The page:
Follow HanCinema
NewsLetter DailyWeekly
 
My HanCinema | Sign up, Why ? Your E-mail   Password    Auto| Help
HanCinema :: The Korean Movie and Drama Database, discover the South Korean cinema and drama diversity Contact HanCinema HanCinema on TwitterFaceBook HanCinema PageHanCinema on Twitter

[Hancinema Film Review] "Hwang Jin-ie" + Full Movie

2019/01/12 | 342 views | Permalink

My exploration of Bae Chang-ho's cinema continues with a rather different film, since it takes place in the Joseon era, and focuses not on narrative, but on visuals, in a rather arthouse approach. Let us take things from the beginning though.

The story is based on an actual person with the same name, who is considered the most famous gisaeng of the Joseon Dynasty, and has featured in popular culture a number of times. The story begins before she becomes a gisaeng, when she is just the beautiful daughter of an important family, and is about to marry. Just before the ceremony, though, a local cobbler who has been stealing her shoes to draw her attention is arrested, punished, and soon commits suicide. Shuttered by this event, Jin-ie abandons her former life and becomes a gisaeng, changing her name to Myong-wol.

Soon after, she begins a relationship with a wealthy man, Kyong-dok, who soon abandons her, though, to go to Seoul. Myong-wol then decides to roam the world, but her path is full of hardships, that not even the relationship with another man, Yi-saeng, a noble man whose reputation was ruined, tones down. As time passes, her downward spiral continues.

Bae Chang-ho directs a naturalistic film, which moves quite slowly, in order to allow the spectator to enjoy Jeon Il-seong's impressive cinematography, who presents a number of rural and bucolic setting of extreme beauty, through a plethora of long shots. This tactic extends to the set design, costumes, music, and in general the depiction of the era, which is as realistic as possible. Most of all, it extends to the presentation of Jin-ie, with Chang-ho frequently using close up shots of Jang Mi-hee's impeccable face, again allowing the spectator to enjoy the beauty on screen.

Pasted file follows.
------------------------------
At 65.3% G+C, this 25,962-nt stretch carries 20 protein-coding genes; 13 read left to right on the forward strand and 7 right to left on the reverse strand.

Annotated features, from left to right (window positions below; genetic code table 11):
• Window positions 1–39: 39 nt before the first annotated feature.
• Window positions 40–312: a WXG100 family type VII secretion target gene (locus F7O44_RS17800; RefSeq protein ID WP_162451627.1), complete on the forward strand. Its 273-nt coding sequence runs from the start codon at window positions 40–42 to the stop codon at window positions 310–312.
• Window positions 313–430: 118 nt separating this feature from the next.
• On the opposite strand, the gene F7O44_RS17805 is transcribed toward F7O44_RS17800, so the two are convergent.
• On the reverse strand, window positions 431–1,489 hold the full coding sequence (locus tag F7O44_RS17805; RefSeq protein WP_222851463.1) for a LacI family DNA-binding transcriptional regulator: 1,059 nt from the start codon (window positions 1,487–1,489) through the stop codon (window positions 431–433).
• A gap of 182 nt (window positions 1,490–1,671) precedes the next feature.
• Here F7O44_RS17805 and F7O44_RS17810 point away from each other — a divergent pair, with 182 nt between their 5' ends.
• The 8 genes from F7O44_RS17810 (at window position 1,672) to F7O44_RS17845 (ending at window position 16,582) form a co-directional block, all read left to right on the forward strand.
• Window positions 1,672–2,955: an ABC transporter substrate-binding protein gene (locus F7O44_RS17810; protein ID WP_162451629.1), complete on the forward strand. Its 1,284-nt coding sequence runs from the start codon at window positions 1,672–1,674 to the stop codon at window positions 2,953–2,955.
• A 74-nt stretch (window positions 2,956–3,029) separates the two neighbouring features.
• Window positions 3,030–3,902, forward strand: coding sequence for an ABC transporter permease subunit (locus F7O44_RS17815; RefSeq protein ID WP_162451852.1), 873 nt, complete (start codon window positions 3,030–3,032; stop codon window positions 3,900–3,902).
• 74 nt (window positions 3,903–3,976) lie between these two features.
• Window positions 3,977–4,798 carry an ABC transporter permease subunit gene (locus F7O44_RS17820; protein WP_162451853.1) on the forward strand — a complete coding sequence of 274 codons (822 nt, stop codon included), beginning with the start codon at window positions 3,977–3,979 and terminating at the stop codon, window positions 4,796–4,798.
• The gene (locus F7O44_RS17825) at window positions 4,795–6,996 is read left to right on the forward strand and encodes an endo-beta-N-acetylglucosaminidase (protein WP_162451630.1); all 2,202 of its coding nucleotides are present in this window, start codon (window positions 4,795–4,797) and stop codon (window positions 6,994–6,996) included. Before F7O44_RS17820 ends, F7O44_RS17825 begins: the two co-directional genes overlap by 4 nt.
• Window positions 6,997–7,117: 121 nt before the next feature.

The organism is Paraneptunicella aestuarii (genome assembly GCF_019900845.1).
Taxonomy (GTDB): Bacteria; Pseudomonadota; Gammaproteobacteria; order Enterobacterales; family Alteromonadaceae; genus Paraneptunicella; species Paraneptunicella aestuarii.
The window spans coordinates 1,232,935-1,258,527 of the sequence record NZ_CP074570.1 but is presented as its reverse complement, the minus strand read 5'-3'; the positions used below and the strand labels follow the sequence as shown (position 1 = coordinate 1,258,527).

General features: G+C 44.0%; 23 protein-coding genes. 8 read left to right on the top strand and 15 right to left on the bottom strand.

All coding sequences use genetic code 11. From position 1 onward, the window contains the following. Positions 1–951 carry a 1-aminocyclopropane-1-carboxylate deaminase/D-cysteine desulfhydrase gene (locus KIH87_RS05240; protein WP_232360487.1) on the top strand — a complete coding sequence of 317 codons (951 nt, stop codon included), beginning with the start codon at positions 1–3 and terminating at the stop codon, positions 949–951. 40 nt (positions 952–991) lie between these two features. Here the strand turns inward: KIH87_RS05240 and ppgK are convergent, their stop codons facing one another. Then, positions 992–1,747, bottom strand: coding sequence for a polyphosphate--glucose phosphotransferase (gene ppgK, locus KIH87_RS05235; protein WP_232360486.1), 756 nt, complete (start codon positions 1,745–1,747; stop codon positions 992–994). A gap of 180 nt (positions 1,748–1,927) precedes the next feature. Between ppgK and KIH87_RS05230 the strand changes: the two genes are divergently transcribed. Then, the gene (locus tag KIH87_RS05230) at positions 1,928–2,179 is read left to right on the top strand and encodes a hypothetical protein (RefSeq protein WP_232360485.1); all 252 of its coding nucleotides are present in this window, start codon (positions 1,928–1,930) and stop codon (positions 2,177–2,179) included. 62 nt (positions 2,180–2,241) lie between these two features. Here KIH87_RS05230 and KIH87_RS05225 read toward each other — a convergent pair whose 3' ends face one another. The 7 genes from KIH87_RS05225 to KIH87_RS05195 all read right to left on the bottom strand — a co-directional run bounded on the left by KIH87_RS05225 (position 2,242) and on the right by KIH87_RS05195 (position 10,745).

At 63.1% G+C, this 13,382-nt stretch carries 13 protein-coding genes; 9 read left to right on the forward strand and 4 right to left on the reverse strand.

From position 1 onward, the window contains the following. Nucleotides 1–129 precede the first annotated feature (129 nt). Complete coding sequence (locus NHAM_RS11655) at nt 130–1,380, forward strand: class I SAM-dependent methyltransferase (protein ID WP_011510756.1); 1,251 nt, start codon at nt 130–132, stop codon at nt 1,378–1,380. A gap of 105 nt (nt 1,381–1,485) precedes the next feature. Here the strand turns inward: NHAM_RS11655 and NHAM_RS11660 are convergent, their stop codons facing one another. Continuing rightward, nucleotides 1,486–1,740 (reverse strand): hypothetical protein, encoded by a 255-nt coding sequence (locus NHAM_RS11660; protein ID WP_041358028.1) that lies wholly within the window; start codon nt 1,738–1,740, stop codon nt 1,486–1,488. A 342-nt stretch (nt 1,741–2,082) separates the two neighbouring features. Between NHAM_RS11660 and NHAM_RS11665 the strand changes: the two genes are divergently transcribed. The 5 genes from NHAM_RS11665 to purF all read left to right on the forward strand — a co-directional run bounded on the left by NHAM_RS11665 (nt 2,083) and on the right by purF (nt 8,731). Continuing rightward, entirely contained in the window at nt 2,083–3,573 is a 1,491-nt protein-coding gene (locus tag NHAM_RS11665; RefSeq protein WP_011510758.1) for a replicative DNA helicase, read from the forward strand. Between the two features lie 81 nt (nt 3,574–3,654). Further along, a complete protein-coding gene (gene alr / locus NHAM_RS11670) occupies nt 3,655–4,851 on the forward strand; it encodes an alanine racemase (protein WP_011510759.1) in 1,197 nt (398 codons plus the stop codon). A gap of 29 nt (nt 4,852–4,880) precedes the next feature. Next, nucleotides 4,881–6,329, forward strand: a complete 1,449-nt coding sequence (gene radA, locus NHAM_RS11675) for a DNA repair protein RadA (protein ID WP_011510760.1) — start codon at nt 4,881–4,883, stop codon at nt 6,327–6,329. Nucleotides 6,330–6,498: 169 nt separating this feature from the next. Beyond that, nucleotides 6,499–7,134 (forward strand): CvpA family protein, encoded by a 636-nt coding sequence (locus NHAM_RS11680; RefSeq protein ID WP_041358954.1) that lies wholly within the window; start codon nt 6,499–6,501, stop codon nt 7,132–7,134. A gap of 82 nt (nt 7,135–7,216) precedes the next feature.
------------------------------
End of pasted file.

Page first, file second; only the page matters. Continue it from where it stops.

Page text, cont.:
The style of the film follows the rules of the art-house, with Kim Hyun-I's editing implementing a rather slow pace, through a number of lengthy scenes, while the dialogue is scarce, with the actors mostly presenting their feelings and psychological status through their eyes and body stance.

Of course, the social commentary could not be missing from a Bae Chang-ho movie, and the Korean director does not fail to presents a rather harsh one about the role of woman in Joseon society, with the fact that "this is a man's world" being depicted quite eloquently. In rather melodramatic fashion, Bae highlights the fact that women had no claim on their fate whatsoever, and more particularly in Jin-ie's case, even beauty can prove a curse. One could say also that her downwards spiral towards the complete lack of dignity is instigated by her will to escape her fate, in another comment about the dead-end women constantly experienced during the era.

"Hwang Jin-ie" is one of the least approachable films of Bae Chang-ho, particularly due to its art-house aesthetics and the very thin narrative. At the same time, it is one of the most visually impressive, and that is where its true value lies.

Review by Panos Kotzathanasis

Facebook

 

"Hwang Jin-ie" is directed by Bae Chang-ho, and features Jang Mi-hee, Ahn Sung-ki, Shin Il-ryong and Jun Moo-song.

 

Copy & paste guideline for this article
Always put a link back to the source and HanCinema permalink

Creative Commons License"[Hancinema Film Review] "Hwang Jin-ie" + Full Movie"
by HanCinema is licensed under a Creative Commons Attribution-Share Alike 3.0 Unported License.

Related movies/dramas

Attention You're reading the news with potential spoilers, make them spoiler free, dismiss


 

 

 Previous news

Subscribe to HanCinema Pure to remove ads from the website (not for episode and movie videos) for US$0.99 monthly or US$7.99 yearly (you can cancel anytime). The first step is to be a member, please click here : Sign up, then a subscribe button will show up.

Settings

Remove ads

Sign up

Sharing

Activate

Spoilers

Visible, hide

Learn to read Korean in 90 minutes or less using visual associations

X